For example, assume you have a function foo, which lives inside a module named ‘module’, which lives inside a package named ‘package2’, which lives inside a package named ‘package1’ You might declare the ‘foo’ function public via this chain of declarations:
ModuleSecurityInfo('package1').declarePublic('package2') ModuleSecurityInfo('package1.package2').declarePublic('module') ModuleSecurityInfo('package1.package2.module').declarePublic('foo')
Note that in the code above we took the following steps:
Through-the-web code may now perform an import ala: ‘import package1.package2.module.foo’
Beware that Zope is buggy from 2.3 to 2.5.0b3. If you make module security declarations in more than one Product, only one of the Products’ security assertions will actually take effect. This is repaired in Zope 2.5.0 and beyond.
Many people who use Zope will be concerned with using ModuleSecurityInfo to make declarations on modules which live within Zope’s Products directory. This is just an example of declaring module security on a module within a package. Here is an example of using ModuleSecurityInfo to make security declarations on behalf of the ‘CatalogError’ class in the ‘ZCatalog.py’ module. This could be placed, for instance, within the any Product’s ‘__init__.py’ module:
from AccessControl import ModuleSecurityInfo ModuleSecurityInfo('Products').declarePublic('Catalog') ModuleSecurityInfo('Products.Catalog').declarePublic('CatalogError')
Certain modules, such as the standard Python ‘sha’ module, provide extension types instead of classes, as the ‘sha’ module is implemented in C. Security declarations typically cannot be added to extension types, so the only way to use this sort of module is to write a Python wrapper class, or use External Methods.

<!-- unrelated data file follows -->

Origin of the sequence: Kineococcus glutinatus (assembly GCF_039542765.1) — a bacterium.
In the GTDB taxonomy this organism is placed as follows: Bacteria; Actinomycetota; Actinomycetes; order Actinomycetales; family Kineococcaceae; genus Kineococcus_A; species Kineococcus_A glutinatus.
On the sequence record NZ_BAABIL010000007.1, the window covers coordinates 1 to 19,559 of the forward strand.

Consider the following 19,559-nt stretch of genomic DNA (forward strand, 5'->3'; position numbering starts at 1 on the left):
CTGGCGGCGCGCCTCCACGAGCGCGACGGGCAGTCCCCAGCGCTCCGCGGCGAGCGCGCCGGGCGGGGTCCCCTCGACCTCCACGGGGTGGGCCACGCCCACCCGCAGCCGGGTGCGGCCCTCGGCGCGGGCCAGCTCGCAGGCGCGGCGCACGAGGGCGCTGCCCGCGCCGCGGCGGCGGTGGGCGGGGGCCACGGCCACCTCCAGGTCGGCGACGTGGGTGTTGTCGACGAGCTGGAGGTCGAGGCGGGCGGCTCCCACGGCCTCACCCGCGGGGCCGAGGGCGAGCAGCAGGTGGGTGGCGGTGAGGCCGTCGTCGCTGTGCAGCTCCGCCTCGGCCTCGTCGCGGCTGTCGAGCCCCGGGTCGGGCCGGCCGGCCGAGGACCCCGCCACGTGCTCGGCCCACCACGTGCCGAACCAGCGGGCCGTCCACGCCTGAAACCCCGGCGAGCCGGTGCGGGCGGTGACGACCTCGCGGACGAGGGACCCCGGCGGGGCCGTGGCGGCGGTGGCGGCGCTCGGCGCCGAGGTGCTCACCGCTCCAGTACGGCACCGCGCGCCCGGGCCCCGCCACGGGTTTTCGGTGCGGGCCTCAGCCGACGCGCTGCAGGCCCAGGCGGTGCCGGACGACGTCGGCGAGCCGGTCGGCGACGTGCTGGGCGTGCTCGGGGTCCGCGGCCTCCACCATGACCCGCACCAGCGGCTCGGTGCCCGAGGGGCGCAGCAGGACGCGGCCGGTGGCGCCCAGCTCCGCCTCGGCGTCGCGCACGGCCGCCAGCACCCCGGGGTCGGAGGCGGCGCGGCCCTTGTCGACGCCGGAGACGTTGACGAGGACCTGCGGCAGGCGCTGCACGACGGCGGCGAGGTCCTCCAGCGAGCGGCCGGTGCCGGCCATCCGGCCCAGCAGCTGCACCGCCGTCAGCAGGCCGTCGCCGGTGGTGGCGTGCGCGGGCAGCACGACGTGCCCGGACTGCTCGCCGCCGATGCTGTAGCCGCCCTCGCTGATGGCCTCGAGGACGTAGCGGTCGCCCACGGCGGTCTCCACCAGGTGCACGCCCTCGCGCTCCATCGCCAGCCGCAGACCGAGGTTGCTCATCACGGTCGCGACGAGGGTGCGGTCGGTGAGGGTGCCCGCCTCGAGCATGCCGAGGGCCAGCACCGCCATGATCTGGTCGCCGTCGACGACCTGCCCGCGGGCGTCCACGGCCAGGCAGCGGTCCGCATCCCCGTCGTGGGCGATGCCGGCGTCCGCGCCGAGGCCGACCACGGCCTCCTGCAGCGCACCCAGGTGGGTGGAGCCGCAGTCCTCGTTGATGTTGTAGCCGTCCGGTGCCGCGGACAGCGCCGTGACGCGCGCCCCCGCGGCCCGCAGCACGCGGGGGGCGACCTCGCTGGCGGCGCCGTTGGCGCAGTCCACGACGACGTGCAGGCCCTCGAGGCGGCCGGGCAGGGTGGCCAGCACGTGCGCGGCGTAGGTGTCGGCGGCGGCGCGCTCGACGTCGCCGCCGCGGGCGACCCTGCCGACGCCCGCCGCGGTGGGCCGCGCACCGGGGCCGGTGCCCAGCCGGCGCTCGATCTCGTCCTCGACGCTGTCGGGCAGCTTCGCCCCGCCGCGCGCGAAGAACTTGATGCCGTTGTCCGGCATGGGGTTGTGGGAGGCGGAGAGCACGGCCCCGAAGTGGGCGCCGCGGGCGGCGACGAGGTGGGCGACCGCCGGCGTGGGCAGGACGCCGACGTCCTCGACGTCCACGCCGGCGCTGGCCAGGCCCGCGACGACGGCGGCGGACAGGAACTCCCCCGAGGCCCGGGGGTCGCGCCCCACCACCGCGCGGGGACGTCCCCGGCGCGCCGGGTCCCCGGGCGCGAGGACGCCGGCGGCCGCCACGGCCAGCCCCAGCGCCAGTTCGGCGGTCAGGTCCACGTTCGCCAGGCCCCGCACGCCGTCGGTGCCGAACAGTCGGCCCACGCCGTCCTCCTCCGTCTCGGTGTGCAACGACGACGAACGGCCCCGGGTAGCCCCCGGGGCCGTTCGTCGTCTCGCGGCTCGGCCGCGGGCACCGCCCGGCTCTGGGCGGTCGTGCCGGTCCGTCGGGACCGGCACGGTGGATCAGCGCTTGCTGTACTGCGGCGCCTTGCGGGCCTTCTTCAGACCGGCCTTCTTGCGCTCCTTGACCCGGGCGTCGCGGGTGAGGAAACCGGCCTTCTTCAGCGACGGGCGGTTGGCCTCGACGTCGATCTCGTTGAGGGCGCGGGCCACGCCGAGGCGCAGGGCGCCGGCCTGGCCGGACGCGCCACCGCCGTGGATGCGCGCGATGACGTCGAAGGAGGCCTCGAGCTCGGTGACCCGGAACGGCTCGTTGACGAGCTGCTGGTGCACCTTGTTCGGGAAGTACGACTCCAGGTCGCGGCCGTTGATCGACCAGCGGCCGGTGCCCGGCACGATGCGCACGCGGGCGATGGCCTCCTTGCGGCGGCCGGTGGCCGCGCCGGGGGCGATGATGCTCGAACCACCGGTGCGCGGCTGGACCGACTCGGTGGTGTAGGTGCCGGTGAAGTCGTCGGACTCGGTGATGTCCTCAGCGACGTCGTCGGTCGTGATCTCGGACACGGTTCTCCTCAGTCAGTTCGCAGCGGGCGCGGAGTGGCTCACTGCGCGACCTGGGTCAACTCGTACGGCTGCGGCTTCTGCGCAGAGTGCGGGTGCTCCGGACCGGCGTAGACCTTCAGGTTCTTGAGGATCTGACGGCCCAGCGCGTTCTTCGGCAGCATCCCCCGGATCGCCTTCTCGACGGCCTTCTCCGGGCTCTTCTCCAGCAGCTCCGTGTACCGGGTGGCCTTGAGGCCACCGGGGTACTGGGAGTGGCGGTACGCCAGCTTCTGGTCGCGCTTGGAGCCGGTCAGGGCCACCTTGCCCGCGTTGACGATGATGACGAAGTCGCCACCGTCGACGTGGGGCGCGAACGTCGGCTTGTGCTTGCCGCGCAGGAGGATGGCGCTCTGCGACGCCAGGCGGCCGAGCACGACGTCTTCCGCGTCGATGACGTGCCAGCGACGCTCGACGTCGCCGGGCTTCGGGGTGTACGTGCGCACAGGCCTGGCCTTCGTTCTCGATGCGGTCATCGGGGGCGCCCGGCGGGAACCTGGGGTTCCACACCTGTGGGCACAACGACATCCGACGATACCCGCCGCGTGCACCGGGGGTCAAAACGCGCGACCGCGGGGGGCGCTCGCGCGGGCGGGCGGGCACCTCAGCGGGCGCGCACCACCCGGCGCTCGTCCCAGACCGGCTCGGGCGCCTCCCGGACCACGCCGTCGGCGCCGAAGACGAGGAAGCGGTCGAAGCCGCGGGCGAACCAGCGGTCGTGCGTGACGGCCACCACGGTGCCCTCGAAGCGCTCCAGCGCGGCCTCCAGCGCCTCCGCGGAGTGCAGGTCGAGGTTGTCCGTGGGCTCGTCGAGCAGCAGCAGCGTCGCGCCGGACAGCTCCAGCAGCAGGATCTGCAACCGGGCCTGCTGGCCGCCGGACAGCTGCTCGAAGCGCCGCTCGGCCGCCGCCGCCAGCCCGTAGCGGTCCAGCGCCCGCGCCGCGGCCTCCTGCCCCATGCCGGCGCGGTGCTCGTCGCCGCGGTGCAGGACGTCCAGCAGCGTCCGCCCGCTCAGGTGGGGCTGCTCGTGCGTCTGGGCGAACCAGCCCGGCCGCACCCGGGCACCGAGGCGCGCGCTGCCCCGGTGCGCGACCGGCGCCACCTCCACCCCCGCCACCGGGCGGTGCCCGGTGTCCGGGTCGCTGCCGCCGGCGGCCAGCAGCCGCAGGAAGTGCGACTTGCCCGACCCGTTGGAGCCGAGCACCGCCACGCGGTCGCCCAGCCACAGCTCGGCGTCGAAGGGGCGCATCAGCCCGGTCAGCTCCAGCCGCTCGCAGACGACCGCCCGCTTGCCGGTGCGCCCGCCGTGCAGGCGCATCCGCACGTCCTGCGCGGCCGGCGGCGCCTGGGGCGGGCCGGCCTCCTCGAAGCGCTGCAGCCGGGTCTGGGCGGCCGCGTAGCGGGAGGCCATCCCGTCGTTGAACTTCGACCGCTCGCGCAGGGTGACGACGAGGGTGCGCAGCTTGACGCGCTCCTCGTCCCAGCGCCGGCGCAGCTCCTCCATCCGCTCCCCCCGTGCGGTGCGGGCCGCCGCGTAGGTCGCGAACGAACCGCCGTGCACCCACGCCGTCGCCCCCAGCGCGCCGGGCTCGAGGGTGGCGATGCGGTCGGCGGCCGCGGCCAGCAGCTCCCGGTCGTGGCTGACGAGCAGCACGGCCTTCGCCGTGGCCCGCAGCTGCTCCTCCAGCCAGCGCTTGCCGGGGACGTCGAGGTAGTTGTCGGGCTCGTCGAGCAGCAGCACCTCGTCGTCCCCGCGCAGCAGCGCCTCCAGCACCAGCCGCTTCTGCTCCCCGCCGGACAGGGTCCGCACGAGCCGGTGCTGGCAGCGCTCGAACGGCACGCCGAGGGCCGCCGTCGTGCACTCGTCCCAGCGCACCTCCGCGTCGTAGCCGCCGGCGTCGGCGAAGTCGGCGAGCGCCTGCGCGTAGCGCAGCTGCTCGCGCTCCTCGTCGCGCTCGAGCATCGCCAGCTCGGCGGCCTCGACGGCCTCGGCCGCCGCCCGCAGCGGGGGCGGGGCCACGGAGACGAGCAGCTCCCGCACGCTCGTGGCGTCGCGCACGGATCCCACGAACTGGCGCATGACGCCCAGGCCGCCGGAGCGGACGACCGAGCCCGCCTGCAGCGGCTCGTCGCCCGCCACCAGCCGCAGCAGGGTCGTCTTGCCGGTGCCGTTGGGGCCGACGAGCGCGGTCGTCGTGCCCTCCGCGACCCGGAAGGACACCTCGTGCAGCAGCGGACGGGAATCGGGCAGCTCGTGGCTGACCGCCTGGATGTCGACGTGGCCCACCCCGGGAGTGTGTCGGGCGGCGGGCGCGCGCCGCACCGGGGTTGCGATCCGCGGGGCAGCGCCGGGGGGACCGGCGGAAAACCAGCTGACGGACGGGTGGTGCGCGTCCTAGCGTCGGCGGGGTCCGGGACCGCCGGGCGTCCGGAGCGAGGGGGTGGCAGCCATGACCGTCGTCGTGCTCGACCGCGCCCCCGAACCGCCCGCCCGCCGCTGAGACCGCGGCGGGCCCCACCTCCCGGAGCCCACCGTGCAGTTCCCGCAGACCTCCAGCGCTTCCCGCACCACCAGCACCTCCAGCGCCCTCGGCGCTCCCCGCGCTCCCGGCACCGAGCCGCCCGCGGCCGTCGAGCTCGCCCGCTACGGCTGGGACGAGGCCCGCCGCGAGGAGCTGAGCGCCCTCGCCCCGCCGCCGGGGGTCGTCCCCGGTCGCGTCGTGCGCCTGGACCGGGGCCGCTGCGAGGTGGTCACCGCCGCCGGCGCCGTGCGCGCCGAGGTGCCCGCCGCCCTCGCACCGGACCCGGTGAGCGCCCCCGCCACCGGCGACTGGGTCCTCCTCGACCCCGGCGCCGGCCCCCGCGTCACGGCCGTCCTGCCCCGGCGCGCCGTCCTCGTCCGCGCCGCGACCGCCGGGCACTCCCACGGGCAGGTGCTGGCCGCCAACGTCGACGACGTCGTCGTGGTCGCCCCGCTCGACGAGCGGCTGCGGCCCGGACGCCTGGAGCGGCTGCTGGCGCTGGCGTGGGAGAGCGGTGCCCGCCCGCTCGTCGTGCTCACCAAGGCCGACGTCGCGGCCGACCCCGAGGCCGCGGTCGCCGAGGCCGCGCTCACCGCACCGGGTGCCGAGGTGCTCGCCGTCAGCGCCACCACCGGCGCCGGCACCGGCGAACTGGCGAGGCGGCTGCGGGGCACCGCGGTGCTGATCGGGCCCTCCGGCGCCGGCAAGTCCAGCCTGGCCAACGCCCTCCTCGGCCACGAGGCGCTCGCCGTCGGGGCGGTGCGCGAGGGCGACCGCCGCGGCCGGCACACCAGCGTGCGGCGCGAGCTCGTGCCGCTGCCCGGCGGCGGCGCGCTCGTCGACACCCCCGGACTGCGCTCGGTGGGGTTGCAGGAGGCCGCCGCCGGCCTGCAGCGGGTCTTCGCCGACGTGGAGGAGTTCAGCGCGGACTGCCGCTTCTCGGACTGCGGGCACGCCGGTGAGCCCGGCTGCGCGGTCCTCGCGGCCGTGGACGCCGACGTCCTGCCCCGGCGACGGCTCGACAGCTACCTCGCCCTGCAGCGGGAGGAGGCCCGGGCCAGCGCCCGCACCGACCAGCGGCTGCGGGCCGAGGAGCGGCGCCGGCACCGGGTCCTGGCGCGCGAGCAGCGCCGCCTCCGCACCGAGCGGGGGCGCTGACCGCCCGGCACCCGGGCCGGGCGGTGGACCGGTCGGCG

Through-the-web Python Scripts are by default able to import a small number of Python modules for which there are security declarations. These include ‘string’, ‘math’, and ‘random’. The only way to make other Python modules available for import is to add security declarations to them in the filesystem.
Instead of manually providing security declarations for each function in a module, the utility function “allow_class” and “allow_module” have been created to help you declare the entire contents of a class or module as public.
You can handle a module, such as base64, that contains only safe functions by writing ‘allow_module(“module_name”)’. For instance:
from Products.PythonScripts.Utility import allow_module allow_module("base64")
This statement declares all functions in the ‘base64’ module ( ‘encode’, ‘decode’, ‘encodestring’, and ‘decodestring’ ) as public, and from a script you will now be able to perform an import statement such as “from base64 import encodestring”.
To allow access to only some names in a module, you can eschew the allow_class and allow_module functions for the lessons you learned in the previous section and do the protection “manually”:
from AccessControl import ModuleSecurityInfo ModuleSecurityInfo('module_name').declarePublic('name1','name2', ...)
When you develop a Python disk-based product, you will generally be required to make “constructor” methods for the objects which you wish to make accessible via the Zope management interface by users of your Product. These constructors are usually defined within the modules which contain classes which are intended to be turned into Zope instances. For more information on how constructors are used in Zope with security, see Chapter 3 “Zope Products”.